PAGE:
Guy Lurie

Under Levin, justice is delayed, and delayed, and delayed

The public is being held hostage by a minister who is shirking his legal duty to convene the Judicial Selection Committee
Justice Minister Yariv Levin speaks during a constitution committee meeting at the Knesset, the Israeli Parliament in Jerusalem, on January 11, 2023. (Yonatan Sindel/Flash90)
Justice Minister Yariv Levin speaks during a constitution committee meeting at the Knesset, the Israeli Parliament in Jerusalem, on January 11, 2023. (Yonatan Sindel/Flash90)

Last week, the Knesset elected MK Yitzhak Kroizer as its representative in the Judicial Selection Committee, this time representing the coalition alongside MK Karine Elharrar, who had already been chosen a month ago on behalf of the opposition. The Committee is responsible for selecting judges to fill the vacancies that have accumulated over many months of inactivity. The question is whether the Judicial Selection Committee will be convened.

The answer? Highly unlikely. Various sources have reported that Justice Minister Yariv Levin, the committee chairman, has decided not to convene the committee until the Knesset changes its composition. From the justice minister’s perspective, refraining from convening the committee for several months is a reasonable option. But what of the vacancies in the magistrate and district courts? As far as the minister is concerned, this is a non-issue. They can simply wait.

While the minister sticks to his guns, the public is left to deal with the consequences. A recent example underpins this point: in Beersheba’s magistrate’s court, an individual faced drug-related charges and was sent to detention until the completion of the legal proceedings against him. The defendant requested an early trial date, but the court scheduled hearings for October-November, the earliest available dates due to the court’s heavy caseload. Throughout this period, the defendant will remain in custody. Subsequently, the defendant petitioned the Supreme Court to review the delay in his proceedings. However, the Supreme Court rejected the petition, clarifying that the matter falls under the Magistrate’s Court’s jurisdiction, with which the Supreme Court does not interfere. Nevertheless, Justice Yitzhak Amit acknowledged the overwhelming caseload with which Israeli courts are coping, where the number of civil cases per resident is twice the European average, and the number of professional judges per resident amounts to one-third of the European average.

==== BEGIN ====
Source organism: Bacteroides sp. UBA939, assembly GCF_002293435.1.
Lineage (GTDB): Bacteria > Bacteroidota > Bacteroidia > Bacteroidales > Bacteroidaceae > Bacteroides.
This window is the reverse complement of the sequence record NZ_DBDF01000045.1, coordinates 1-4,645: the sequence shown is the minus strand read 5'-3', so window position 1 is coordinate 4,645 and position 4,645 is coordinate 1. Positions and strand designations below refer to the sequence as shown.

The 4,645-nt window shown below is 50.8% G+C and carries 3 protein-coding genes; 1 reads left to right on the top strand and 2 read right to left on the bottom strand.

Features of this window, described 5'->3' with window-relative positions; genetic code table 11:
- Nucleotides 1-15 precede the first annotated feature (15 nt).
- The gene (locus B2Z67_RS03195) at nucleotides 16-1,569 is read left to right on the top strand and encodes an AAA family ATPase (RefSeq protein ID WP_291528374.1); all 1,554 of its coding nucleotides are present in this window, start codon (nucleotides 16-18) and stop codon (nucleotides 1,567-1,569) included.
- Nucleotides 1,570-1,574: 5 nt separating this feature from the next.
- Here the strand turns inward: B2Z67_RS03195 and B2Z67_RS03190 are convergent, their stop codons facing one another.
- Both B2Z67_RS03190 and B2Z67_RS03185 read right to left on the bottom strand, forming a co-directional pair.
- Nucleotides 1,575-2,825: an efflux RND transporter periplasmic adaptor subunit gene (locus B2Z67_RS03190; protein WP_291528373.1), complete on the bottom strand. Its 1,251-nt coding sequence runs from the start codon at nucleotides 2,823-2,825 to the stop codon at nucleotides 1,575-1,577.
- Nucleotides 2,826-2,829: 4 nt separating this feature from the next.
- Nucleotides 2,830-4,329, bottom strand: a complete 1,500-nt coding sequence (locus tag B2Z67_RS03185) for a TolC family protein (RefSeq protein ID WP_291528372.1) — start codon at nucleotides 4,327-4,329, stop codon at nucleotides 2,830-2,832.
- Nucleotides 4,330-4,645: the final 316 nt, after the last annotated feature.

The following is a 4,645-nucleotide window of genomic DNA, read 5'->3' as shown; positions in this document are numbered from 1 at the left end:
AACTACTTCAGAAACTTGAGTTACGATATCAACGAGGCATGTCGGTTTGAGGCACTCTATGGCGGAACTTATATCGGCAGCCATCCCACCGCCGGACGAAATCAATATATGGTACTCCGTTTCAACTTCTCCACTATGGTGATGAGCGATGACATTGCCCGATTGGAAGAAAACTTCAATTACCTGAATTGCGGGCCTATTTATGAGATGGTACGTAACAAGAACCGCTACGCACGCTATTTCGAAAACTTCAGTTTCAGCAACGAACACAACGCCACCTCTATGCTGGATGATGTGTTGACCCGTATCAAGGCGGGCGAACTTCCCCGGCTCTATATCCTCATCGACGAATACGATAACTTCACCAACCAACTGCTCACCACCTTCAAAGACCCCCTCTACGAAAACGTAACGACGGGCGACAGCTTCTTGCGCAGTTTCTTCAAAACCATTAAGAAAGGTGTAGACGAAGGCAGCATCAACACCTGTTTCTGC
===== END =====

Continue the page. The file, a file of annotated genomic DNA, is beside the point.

But the minister of justice remains unmoved. From the minister’s perspective, this is not his problem but a matter for the public and the judges themselves. As the Supreme Court judges emphasized in the aforementioned case, even with a heavy workload, the Magistrate’s Court is responsible for dealing with its caseload efficiently and for finding solutions, including in this defendant’s case.

The minister of justice is taking advantage of these circumstances, shirking his responsibility, hiding behind the judges’ bench. But the truth is that the responsibility also lies with him. This is precisely why the law stipulates that the minister of justice chairs the Judicial Selection Committee. Since the establishment of the state, the Minister of Justice has been entrusted with the responsibility over numerous administrative matters of the courts, including determining the number of judges in the Magistrates and District Courts. The law explicitly states that “upon identifying the need to appoint a judge, the minister of justice shall notify the records and convene the Judicial Selection Committee.” 

The law is clear. The minister is obligated to convene the committee when judicial vacancies appear. By evading this responsibility, he is failing in his duty. Clearly, he is doing so to increase the pressure on the judiciary. But in doing so, he is holding the public, which depends on the courts, judges, and court staff, hostage in his Machiavellian scheme.

This behavior is unacceptable and unreasonable. Perhaps this is why the minister seeks to revoke the Supreme Court’s authority to review the unreasonableness of this maneuver. The so-called “softening” proposed in the legislation that would revoke the standard of reasonableness as it applies to the government and its ministers explicitly aims to prevent the Supreme Court from intervening in cases where ministers “abstain from exercising authority.” The government’s move to revoke the standard of reasonableness is revealed here, in its true shady form: its sole purpose is to maintain authority and make decisions based on dubious considerations or abstain from exercising power altogether if doing so does not align with their agenda. This approach is not only unreasonable, but also highly irresponsible.

About the Author
Dr. Guy Lurie is a researcher at the Israel Democracy Institute.
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